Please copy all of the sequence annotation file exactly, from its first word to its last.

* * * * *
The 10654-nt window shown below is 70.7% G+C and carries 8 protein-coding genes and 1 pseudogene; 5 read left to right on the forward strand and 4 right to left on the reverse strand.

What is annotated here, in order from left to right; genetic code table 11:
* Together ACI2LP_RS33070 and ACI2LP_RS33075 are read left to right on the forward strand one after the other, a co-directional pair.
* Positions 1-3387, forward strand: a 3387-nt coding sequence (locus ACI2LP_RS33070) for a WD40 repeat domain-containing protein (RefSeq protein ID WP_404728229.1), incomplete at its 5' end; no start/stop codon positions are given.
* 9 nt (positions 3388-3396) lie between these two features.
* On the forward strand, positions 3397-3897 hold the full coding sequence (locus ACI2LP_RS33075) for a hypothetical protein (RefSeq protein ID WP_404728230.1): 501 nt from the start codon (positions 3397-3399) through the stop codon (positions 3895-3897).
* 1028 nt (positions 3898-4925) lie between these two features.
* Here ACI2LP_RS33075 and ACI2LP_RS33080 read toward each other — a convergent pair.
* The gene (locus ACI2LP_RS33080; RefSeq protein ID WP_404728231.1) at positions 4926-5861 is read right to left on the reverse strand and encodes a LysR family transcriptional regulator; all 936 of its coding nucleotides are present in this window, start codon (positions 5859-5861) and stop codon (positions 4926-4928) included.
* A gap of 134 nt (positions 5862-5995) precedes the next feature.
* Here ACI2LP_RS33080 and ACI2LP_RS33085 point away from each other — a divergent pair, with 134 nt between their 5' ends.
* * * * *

The 10654-nt window shown below is 70.7% G+C and carries 8 protein-coding genes and 1 pseudogene; 5 read left to right on the forward strand and 4 right to left on the reverse strand.

What is annotated here, in order from left to right; genetic code table 11:
* Together ACI2LP_RS33070 and ACI2LP_RS33075 are read left to right on the forward strand one after the other, a co-directional pair.
* Positions 1-3387, forward strand: a 3387-nt coding sequence (locus ACI2LP_RS33070) for a WD40 repeat domain-containing protein (RefSeq protein ID WP_404728229.1), incomplete at its 5' end; no start/stop codon positions are given.
* 9 nt (positions 3388-3396) lie between these two features.
* On the forward strand, positions 3397-3897 hold the full coding sequence (locus ACI2LP_RS33075) for a hypothetical protein (RefSeq protein ID WP_404728230.1): 501 nt from the start codon (positions 3397-3399) through the stop codon (positions 3895-3897).
* 1028 nt (positions 3898-4925) lie between these two features.
* Here ACI2LP_RS33075 and ACI2LP_RS33080 read toward each other — a convergent pair.
* The gene (locus ACI2LP_RS33080; RefSeq protein ID WP_404728231.1) at positions 4926-5861 is read right to left on the reverse strand and encodes a LysR family transcriptional regulator; all 936 of its coding nucleotides are present in this window, start codon (positions 5859-5861) and stop codon (positions 4926-4928) included.
* A gap of 134 nt (positions 5862-5995) precedes the next feature.
* Here ACI2LP_RS33080 and ACI2LP_RS33085 point away from each other — a divergent pair, with 134 nt between their 5' ends.